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speaker pelosi has created a terrible problem for herself. but more importantly, she has created even more of a problem for the rest of the country because we need to get this passed out of the senate today and out of the house and to the president as soon as possible. the american people are depending on us to respond responsibly in a bipartisan way during an emergency like this, and we cannot let them down.laca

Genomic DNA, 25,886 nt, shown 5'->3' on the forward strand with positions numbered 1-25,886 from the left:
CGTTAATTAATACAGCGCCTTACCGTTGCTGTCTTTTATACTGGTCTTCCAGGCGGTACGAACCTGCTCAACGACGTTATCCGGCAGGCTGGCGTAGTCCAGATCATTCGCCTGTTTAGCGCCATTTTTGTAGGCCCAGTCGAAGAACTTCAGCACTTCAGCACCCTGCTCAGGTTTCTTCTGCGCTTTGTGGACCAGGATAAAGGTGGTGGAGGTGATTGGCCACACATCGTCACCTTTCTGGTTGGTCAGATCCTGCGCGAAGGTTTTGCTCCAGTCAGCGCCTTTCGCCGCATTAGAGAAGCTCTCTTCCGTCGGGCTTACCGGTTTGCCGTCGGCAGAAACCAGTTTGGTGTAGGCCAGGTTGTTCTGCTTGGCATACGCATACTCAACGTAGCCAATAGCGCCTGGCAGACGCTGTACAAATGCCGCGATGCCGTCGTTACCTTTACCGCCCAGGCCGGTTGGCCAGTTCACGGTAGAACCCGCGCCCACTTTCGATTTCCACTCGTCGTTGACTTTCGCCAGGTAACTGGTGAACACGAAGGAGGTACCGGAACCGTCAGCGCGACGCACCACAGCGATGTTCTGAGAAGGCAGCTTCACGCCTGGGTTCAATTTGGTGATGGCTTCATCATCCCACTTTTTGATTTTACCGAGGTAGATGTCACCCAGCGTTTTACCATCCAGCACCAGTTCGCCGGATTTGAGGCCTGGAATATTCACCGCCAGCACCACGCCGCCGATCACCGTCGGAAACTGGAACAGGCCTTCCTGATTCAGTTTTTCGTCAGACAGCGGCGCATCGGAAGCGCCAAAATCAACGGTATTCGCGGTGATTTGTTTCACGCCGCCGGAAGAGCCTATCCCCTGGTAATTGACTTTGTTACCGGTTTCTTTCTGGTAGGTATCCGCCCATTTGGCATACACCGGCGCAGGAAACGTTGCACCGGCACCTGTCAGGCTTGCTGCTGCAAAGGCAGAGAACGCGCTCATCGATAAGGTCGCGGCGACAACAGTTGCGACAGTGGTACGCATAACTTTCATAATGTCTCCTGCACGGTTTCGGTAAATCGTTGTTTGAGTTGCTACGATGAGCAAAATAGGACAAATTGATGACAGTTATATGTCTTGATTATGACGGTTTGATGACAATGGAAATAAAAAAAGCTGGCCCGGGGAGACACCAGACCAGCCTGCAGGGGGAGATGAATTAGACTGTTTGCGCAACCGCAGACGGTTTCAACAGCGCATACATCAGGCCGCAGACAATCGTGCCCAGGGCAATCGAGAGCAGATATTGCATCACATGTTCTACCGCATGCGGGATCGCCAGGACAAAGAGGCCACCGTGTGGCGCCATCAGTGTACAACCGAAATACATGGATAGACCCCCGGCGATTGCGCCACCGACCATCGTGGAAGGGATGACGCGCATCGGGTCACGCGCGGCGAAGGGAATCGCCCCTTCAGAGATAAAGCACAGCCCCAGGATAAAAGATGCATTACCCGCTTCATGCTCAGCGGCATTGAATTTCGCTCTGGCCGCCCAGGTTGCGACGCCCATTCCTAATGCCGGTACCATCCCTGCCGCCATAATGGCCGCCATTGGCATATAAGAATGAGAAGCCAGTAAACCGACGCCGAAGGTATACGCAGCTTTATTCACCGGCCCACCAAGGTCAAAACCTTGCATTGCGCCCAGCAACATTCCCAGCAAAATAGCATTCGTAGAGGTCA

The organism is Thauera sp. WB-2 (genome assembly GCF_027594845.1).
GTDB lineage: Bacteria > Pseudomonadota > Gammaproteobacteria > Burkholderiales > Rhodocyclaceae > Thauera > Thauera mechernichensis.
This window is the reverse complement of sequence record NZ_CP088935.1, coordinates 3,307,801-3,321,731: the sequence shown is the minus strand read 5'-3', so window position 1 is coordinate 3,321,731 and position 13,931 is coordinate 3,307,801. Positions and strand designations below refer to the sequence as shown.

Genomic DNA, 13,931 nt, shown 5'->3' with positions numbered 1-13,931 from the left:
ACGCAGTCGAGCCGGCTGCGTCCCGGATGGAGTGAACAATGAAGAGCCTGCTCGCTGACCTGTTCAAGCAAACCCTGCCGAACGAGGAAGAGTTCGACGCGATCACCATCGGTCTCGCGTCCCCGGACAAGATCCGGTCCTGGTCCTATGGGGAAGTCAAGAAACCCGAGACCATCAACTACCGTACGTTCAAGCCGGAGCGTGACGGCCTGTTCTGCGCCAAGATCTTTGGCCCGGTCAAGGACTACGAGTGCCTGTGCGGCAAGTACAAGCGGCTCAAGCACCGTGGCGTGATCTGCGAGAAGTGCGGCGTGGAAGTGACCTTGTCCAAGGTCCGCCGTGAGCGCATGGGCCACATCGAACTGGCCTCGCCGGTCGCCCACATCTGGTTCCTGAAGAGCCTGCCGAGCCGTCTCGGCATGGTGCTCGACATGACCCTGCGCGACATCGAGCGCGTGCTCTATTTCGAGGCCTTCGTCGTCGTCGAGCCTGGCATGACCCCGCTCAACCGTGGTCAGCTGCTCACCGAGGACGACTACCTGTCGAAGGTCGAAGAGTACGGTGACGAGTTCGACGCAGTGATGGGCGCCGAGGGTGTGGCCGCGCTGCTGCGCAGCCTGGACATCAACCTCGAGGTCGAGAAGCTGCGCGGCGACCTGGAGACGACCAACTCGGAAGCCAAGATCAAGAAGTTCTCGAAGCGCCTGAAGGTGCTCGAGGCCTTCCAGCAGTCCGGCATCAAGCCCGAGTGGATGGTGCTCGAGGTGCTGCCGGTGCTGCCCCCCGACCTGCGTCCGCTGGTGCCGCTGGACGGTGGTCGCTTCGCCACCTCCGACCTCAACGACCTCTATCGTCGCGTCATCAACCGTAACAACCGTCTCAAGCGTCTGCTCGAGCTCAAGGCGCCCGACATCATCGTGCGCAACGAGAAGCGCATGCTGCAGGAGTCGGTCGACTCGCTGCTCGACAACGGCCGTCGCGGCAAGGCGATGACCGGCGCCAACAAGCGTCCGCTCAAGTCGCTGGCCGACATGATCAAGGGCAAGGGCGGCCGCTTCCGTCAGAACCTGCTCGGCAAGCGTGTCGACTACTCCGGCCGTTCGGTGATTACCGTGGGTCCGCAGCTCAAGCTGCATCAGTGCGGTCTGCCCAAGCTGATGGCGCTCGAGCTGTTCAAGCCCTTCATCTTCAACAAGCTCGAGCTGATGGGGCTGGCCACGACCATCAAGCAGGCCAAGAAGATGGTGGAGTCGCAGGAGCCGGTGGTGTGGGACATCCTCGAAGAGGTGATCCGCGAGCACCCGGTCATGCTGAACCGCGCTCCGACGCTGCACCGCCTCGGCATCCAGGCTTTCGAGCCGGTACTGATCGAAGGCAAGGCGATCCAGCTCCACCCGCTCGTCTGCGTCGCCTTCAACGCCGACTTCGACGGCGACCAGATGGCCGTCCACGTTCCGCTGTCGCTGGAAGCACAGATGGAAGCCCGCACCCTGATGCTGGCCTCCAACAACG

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quorum call? the presiding officer: no. mrs. blackburn: we are not. thank you, mr. president. you know, i have to say last night was an unusually late night here in washington and we were all impatient, our staff was impatient, and the press was impatient. and as we talked to people across the state, what we realized was they've long been running out of patience. i talked about it for some time on the floor but for the hourly worker, factory worker, songwriter, gig worker, they've been telling